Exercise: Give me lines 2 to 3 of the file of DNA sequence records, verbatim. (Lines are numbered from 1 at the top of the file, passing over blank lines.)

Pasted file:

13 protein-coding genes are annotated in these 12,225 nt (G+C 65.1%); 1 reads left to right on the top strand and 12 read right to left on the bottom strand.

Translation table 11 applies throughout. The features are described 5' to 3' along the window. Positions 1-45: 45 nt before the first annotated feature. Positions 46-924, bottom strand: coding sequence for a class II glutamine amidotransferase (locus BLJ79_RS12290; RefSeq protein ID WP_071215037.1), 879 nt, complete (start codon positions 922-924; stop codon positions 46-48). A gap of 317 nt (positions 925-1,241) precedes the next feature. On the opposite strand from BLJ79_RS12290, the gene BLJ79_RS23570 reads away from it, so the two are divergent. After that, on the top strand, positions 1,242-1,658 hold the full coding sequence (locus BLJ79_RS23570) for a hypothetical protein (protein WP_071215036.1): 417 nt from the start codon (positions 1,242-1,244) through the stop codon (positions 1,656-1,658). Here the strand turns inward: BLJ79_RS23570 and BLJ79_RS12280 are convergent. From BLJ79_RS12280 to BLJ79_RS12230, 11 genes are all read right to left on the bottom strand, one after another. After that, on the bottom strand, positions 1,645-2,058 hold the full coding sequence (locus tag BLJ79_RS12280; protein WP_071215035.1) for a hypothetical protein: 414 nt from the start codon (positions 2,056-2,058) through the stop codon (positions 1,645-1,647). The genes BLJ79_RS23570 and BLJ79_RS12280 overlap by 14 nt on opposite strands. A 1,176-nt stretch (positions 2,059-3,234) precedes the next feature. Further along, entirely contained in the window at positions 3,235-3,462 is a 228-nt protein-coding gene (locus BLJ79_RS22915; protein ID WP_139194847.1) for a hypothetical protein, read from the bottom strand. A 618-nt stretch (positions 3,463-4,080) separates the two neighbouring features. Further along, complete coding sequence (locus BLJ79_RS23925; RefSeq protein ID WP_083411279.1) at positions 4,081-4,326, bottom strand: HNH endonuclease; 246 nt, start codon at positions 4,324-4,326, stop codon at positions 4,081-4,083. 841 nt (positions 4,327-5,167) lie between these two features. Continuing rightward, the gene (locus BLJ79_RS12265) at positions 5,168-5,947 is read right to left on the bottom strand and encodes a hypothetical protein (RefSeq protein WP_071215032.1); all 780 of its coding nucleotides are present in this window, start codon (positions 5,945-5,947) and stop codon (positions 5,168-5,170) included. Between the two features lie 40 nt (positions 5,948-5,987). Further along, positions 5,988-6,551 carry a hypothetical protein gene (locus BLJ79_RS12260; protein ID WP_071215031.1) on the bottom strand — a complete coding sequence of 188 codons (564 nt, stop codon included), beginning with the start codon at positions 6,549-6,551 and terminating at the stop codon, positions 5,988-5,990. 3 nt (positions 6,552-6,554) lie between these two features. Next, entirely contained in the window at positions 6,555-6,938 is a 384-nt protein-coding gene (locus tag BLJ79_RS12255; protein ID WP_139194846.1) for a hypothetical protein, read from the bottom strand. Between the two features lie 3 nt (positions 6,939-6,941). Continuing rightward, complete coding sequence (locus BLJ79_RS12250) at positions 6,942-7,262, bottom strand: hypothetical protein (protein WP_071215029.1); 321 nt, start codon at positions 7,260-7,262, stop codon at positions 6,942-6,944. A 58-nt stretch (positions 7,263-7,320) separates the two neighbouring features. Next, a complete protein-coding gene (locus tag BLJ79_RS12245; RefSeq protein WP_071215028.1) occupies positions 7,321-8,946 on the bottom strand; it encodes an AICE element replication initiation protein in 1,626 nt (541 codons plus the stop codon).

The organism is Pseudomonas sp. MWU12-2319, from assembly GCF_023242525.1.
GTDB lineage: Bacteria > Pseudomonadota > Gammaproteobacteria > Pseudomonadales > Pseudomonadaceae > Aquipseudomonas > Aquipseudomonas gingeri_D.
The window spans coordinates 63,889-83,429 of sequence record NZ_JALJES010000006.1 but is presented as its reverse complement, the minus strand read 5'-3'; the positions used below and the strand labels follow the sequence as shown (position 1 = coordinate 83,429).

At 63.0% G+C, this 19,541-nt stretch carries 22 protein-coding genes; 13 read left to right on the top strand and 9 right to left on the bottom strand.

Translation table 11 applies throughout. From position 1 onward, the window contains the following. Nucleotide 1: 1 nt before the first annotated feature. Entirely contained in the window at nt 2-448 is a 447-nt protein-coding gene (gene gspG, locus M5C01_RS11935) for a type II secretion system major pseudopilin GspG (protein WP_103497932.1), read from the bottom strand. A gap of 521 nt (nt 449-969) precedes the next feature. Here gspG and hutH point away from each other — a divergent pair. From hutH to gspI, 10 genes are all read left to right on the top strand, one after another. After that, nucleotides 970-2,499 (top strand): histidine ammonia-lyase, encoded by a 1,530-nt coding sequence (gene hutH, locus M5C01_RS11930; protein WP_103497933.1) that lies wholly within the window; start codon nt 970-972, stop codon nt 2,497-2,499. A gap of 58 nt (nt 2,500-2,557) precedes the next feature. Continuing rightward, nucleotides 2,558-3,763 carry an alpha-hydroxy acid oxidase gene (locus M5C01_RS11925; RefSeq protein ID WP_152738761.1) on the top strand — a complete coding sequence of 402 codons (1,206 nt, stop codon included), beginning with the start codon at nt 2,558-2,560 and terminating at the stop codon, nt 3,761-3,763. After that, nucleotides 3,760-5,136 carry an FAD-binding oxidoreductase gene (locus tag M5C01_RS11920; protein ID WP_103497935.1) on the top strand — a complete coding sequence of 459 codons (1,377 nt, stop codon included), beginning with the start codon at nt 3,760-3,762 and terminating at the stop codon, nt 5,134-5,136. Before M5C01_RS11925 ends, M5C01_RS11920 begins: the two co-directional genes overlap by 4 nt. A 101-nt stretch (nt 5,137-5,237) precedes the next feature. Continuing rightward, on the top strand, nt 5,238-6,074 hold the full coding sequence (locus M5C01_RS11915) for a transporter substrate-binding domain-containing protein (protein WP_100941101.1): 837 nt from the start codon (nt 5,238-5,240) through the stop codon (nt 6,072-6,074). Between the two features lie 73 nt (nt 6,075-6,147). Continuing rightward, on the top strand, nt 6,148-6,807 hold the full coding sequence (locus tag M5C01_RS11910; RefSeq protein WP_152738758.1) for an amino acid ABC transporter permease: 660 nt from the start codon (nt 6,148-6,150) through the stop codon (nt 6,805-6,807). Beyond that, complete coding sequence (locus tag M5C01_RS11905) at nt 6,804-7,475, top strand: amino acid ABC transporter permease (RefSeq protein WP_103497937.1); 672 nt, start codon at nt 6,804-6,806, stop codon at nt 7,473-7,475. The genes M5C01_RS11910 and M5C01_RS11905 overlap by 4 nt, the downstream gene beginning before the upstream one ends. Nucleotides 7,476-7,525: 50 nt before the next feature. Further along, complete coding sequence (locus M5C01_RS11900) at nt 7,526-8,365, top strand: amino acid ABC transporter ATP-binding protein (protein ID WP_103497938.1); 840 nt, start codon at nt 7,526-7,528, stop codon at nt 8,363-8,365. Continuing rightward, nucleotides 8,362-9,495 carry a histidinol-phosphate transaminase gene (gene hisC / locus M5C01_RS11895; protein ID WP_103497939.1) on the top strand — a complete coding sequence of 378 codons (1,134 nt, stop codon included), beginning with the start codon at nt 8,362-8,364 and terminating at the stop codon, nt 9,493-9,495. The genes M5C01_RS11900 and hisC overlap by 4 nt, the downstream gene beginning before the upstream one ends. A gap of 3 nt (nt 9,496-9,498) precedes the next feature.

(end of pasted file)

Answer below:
Translation table 11 applies throughout. The features are described 5' to 3' along the window. Positions 1-45: 45 nt before the first annotated feature. Positions 46-924, bottom strand: coding sequence for a class II glutamine amidotransferase (locus BLJ79_RS12290; RefSeq protein ID WP_071215037.1), 879 nt, complete (start codon positions 922-924; stop codon positions 46-48). A gap of 317 nt (positions 925-1,241) precedes the next feature. On the opposite strand from BLJ79_RS12290, the gene BLJ79_RS23570 reads away from it, so the two are divergent. After that, on the top strand, positions 1,242-1,658 hold the full coding sequence (locus BLJ79_RS23570) for a hypothetical protein (protein WP_071215036.1): 417 nt from the start codon (positions 1,242-1,244) through the stop codon (positions 1,656-1,658). Here the strand turns inward: BLJ79_RS23570 and BLJ79_RS12280 are convergent. From BLJ79_RS12280 to BLJ79_RS12230, 11 genes are all read right to left on the bottom strand, one after another. After that, on the bottom strand, positions 1,645-2,058 hold the full coding sequence (locus tag BLJ79_RS12280; protein WP_071215035.1) for a hypothetical protein: 414 nt from the start codon (positions 2,056-2,058) through the stop codon (positions 1,645-1,647). The genes BLJ79_RS23570 and BLJ79_RS12280 overlap by 14 nt on opposite strands. A 1,176-nt stretch (positions 2,059-3,234) precedes the next feature. Further along, entirely contained in the window at positions 3,235-3,462 is a 228-nt protein-coding gene (locus BLJ79_RS22915; protein ID WP_139194847.1) for a hypothetical protein, read from the bottom strand. A 618-nt stretch (positions 3,463-4,080) separates the two neighbouring features. Further along, complete coding sequence (locus BLJ79_RS23925; RefSeq protein ID WP_083411279.1) at positions 4,081-4,326, bottom strand: HNH endonuclease; 246 nt, start codon at positions 4,324-4,326, stop codon at positions 4,081-4,083. 841 nt (positions 4,327-5,167) lie between these two features. Continuing rightward, the gene (locus BLJ79_RS12265) at positions 5,168-5,947 is read right to left on the bottom strand and encodes a hypothetical protein (RefSeq protein WP_071215032.1); all 780 of its coding nucleotides are present in this window, start codon (positions 5,945-5,947) and stop codon (positions 5,168-5,170) included. Between the two features lie 40 nt (positions 5,948-5,987). Further along, positions 5,988-6,551 carry a hypothetical protein gene (locus BLJ79_RS12260; protein ID WP_071215031.1) on the bottom strand — a complete coding sequence of 188 codons (564 nt, stop codon included), beginning with the start codon at positions 6,549-6,551 and terminating at the stop codon, positions 5,988-5,990. 3 nt (positions 6,552-6,554) lie between these two features. Next, entirely contained in the window at positions 6,555-6,938 is a 384-nt protein-coding gene (locus tag BLJ79_RS12255; protein ID WP_139194846.1) for a hypothetical protein, read from the bottom strand. Between the two features lie 3 nt (positions 6,939-6,941). Continuing rightward, complete coding sequence (locus BLJ79_RS12250) at positions 6,942-7,262, bottom strand: hypothetical protein (protein WP_071215029.1); 321 nt, start codon at positions 7,260-7,262, stop codon at positions 6,942-6,944. A 58-nt stretch (positions 7,263-7,320) separates the two neighbouring features. Next, a complete protein-coding gene (locus tag BLJ79_RS12245; RefSeq protein WP_071215028.1) occupies positions 7,321-8,946 on the bottom strand; it encodes an AICE element replication initiation protein in 1,626 nt (541 codons plus the stop codon).

The organism is Pseudomonas sp. MWU12-2319, from assembly GCF_023242525.1.